clock menu more-arrow no yes

Filed under:


Traffic backed up outside parking lots and garages Tuesday as a transit strike entered its second day, but one motorist said it seemed more people were in car pools.

The high-occupancy vehicle lane on Interstate 279, a major route through the city, was much busier Tuesday than Monday, Larry Kreh said. The lane is limited to cars with three or more people."I wish I could have rode in with someone, but I needed my car for some appointments today," said Kreh, who works for a glassmaker.

He left a half-hour early and was one of the last drivers to squeeze his car into a 986-space riverside parking lot at about 7:30 a.m. Nancy Cook, another motorist who parked there, said she waited 20 minutes to get in.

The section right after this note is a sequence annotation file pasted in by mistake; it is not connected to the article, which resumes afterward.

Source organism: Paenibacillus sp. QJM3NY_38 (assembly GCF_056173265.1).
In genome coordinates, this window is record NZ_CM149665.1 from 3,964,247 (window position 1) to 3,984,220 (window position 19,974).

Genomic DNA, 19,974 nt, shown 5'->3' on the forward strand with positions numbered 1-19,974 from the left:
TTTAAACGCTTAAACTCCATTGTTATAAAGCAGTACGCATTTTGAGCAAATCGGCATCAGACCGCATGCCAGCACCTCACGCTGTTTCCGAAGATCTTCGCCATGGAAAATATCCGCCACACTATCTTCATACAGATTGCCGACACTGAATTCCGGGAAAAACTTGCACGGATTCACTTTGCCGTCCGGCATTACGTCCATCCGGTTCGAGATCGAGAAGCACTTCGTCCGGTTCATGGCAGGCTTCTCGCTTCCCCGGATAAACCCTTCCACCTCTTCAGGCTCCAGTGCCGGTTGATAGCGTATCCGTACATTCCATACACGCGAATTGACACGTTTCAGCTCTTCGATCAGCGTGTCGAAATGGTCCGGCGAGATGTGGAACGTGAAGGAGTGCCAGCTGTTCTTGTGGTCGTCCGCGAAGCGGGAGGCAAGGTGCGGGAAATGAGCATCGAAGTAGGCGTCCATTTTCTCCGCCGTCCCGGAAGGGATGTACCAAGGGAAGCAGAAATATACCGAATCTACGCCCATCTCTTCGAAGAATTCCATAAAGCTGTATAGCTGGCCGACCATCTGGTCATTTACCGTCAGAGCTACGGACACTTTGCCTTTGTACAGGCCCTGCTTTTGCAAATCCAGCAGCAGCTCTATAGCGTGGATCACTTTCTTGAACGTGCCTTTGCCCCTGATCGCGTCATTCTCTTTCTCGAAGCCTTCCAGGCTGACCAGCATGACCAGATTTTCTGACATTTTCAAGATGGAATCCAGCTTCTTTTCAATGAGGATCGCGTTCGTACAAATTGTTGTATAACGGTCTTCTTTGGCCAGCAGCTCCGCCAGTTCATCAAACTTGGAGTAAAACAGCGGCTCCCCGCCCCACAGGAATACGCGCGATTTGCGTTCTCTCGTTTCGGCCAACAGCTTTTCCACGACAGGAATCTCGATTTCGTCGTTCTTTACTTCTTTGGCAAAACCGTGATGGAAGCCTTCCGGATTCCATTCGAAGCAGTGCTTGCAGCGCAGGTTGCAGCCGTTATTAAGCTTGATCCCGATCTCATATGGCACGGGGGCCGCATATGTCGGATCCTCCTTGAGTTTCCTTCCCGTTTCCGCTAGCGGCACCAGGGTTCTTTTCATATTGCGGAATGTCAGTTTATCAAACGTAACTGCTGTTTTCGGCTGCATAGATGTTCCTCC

"I was shocked," said Cook, a Pennsylvania Liquor Control Board employee. "It took longer for me to get parked than it did for me to drive into the city."

The streets seemed to be parking lots Monday evening as commuters used to going home aboard Port Authority Transit buses or trolleys sat in cars that barely moved.

More than 100,000 commuters were forced to drive, take riverboats or bicycles, or walk to work in bitter cold after transit workers walked off the job just after midnight Monday. Some griped bitterly about the inconvenience.